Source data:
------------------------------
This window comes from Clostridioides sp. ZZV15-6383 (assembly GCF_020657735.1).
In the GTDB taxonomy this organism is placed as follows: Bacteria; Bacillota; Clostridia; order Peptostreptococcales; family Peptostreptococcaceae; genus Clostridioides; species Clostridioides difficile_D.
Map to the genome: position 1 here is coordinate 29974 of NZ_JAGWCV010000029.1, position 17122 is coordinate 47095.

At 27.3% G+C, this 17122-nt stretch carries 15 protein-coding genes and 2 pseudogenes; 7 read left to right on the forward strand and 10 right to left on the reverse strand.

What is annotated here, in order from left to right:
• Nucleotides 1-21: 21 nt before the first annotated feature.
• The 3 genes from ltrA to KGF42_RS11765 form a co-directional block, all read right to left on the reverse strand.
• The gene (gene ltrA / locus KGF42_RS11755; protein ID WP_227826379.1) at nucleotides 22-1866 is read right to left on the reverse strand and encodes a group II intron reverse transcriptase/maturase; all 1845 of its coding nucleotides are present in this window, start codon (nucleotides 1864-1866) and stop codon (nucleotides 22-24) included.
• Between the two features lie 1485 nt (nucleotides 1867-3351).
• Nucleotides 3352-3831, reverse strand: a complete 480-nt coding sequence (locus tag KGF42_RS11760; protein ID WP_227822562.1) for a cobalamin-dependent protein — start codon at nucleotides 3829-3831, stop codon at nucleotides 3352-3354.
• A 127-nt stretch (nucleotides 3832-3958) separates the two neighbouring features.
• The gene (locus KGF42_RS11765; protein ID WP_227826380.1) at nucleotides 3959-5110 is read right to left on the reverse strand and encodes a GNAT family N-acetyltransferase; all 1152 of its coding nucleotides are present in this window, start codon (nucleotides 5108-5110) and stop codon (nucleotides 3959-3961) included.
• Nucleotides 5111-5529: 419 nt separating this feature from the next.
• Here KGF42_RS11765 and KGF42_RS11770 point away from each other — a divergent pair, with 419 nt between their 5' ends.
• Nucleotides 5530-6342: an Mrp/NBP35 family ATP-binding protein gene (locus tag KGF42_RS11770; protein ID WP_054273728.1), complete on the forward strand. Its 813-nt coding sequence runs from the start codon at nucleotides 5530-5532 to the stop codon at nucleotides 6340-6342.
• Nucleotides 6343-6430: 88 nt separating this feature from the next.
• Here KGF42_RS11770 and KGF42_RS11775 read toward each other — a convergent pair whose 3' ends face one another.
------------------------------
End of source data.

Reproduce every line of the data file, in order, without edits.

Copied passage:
This window comes from Clostridioides sp. ZZV15-6383 (assembly GCF_020657735.1).
In the GTDB taxonomy this organism is placed as follows: Bacteria; Bacillota; Clostridia; order Peptostreptococcales; family Peptostreptococcaceae; genus Clostridioides; species Clostridioides difficile_D.
Map to the genome: position 1 here is coordinate 29974 of NZ_JAGWCV010000029.1, position 17122 is coordinate 47095.

At 27.3% G+C, this 17122-nt stretch carries 15 protein-coding genes and 2 pseudogenes; 7 read left to right on the forward strand and 10 right to left on the reverse strand.

What is annotated here, in order from left to right:
• Nucleotides 1-21: 21 nt before the first annotated feature.
• The 3 genes from ltrA to KGF42_RS11765 form a co-directional block, all read right to left on the reverse strand.
• The gene (gene ltrA / locus KGF42_RS11755; protein ID WP_227826379.1) at nucleotides 22-1866 is read right to left on the reverse strand and encodes a group II intron reverse transcriptase/maturase; all 1845 of its coding nucleotides are present in this window, start codon (nucleotides 1864-1866) and stop codon (nucleotides 22-24) included.
• Between the two features lie 1485 nt (nucleotides 1867-3351).
• Nucleotides 3352-3831, reverse strand: a complete 480-nt coding sequence (locus tag KGF42_RS11760; protein ID WP_227822562.1) for a cobalamin-dependent protein — start codon at nucleotides 3829-3831, stop codon at nucleotides 3352-3354.
• A 127-nt stretch (nucleotides 3832-3958) separates the two neighbouring features.
• The gene (locus KGF42_RS11765; protein ID WP_227826380.1) at nucleotides 3959-5110 is read right to left on the reverse strand and encodes a GNAT family N-acetyltransferase; all 1152 of its coding nucleotides are present in this window, start codon (nucleotides 5108-5110) and stop codon (nucleotides 3959-3961) included.
• Nucleotides 5111-5529: 419 nt separating this feature from the next.
• Here KGF42_RS11765 and KGF42_RS11770 point away from each other — a divergent pair, with 419 nt between their 5' ends.
• Nucleotides 5530-6342: an Mrp/NBP35 family ATP-binding protein gene (locus tag KGF42_RS11770; protein ID WP_054273728.1), complete on the forward strand. Its 813-nt coding sequence runs from the start codon at nucleotides 5530-5532 to the stop codon at nucleotides 6340-6342.
• Nucleotides 6343-6430: 88 nt separating this feature from the next.
• Here KGF42_RS11770 and KGF42_RS11775 read toward each other — a convergent pair whose 3' ends face one another.